The History of Surrogacy

Surrogate births or surrogacy is widely believed to have existed since the Babylonian times. However, the more credible records indicate attaining legal compliance and public acknowledgment during the middle of the 20th century.

First Surrogacy Agreement

Surrogacy was first made public in the US during the late 1970's. In 1976, an attorney, Noel Keane, brokered the first-ever surrogacy arrangement. This surrogacy didn’t involve a financial compensation—called traditional surrogacy. Later, Noel Keane formed a professional association with Dr. Warren Ringold. Together, they set-up the first surrogacy clinic, called Infertility Center, to carry-out artificial inseminations.

Uncertainty and Struggle

Noel Keane’s efforts faced resistance from the policy-makers in the state of Michigan. Keane had to constantly struggle for his cause, being perennially engaged in lawsuits. Keane’s clinic did have a fair bit of clients during 1980-81. However, surrogacy was still regarded as a social stigma and unethical by most people at this time. Documentaries made on the Keane-Ringold partnership often indicate that the early clients at the clinic were very apprehensive, most fearing public ridicule.

First Paid Surrogacy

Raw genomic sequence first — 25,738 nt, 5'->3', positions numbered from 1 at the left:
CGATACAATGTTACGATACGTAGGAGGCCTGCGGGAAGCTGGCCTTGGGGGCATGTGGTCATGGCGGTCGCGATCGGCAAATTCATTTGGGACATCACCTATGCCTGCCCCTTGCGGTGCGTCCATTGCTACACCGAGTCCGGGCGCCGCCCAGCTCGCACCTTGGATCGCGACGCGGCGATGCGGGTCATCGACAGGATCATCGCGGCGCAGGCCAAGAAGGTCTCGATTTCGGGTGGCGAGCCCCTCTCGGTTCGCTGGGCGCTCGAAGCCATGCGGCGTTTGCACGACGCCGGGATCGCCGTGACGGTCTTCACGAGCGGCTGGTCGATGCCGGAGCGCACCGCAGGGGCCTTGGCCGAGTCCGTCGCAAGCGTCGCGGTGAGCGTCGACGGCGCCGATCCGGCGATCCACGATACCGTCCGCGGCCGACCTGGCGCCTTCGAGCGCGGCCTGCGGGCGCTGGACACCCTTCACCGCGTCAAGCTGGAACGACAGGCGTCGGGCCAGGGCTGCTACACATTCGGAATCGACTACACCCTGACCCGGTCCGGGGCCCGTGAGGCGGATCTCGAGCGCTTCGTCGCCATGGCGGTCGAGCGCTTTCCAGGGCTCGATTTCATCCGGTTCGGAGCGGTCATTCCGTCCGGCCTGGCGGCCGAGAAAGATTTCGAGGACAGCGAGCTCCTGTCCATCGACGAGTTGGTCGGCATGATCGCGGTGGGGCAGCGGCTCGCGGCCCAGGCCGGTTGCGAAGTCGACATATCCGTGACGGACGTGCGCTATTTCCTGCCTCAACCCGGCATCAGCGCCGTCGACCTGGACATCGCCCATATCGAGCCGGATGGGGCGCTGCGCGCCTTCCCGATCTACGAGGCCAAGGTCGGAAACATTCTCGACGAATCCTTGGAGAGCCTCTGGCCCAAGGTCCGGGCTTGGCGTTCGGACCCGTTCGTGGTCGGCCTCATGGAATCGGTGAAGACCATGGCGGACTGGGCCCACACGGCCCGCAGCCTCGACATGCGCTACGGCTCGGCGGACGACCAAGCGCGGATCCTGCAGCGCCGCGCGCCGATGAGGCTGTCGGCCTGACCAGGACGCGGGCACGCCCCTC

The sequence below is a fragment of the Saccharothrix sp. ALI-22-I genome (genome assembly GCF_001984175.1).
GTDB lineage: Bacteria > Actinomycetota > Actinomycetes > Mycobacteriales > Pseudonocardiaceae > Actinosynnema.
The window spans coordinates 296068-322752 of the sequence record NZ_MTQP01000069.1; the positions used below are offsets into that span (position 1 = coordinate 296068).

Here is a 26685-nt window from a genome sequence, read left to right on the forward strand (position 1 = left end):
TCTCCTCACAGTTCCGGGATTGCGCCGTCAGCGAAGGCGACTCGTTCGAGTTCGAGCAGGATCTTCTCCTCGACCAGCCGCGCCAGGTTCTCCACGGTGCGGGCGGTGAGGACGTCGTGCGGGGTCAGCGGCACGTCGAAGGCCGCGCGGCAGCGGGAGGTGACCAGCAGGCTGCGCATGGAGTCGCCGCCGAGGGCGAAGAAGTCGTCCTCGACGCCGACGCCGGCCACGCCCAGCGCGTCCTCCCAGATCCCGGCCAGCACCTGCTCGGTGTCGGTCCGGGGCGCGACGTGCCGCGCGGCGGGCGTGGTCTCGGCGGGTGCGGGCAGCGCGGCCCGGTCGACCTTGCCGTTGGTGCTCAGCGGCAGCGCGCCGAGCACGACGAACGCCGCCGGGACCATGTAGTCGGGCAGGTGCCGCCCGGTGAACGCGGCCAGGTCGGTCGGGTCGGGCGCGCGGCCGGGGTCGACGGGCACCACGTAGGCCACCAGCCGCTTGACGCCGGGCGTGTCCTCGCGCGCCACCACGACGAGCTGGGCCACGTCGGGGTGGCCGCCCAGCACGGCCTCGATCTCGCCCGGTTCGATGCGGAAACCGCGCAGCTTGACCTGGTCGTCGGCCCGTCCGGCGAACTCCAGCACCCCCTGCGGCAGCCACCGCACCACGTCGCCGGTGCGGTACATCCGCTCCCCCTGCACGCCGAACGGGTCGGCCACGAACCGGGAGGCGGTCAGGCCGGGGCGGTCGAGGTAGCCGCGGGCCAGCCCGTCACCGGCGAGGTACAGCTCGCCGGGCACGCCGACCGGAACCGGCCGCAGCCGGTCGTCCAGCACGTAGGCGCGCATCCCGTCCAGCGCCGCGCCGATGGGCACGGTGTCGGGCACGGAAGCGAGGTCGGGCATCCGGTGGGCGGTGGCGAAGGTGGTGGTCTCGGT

Elizabeth Kane was the pseudonym (alias) used for the first woman who agreed to be a surrogate mother for financial compensation—called commercial surrogacy. In 1980, Elizabeth Kane agreed to a surrogacy arrangement for $10,000. However, Ms Kane was reluctant to part with her child, which led to many legal complications. However, she was denied custody of the child due to the signed, contractual arrangement.

Surrogacy and the ‘Baby M’ Controversy

The ‘Baby M’ case is widely regarded as the most infamous incident in the history of surrogacy. In 1986, a surrogacy arrangement was signed between Mary Beth Whitehead (surrogate mother) and the Stern family. The child conceived from this arrangement is still famously referred to as ‘Baby M’. The surrogate baby’s actual name was Melissa Stern. Mary Whitehead too refused to part with the baby, leading to a two-year long court battle. However, she was only awarded visitation rights by the court of law.

Despite the early hiccups, surrogacy has become one of the mainstream options for childless couples across the world.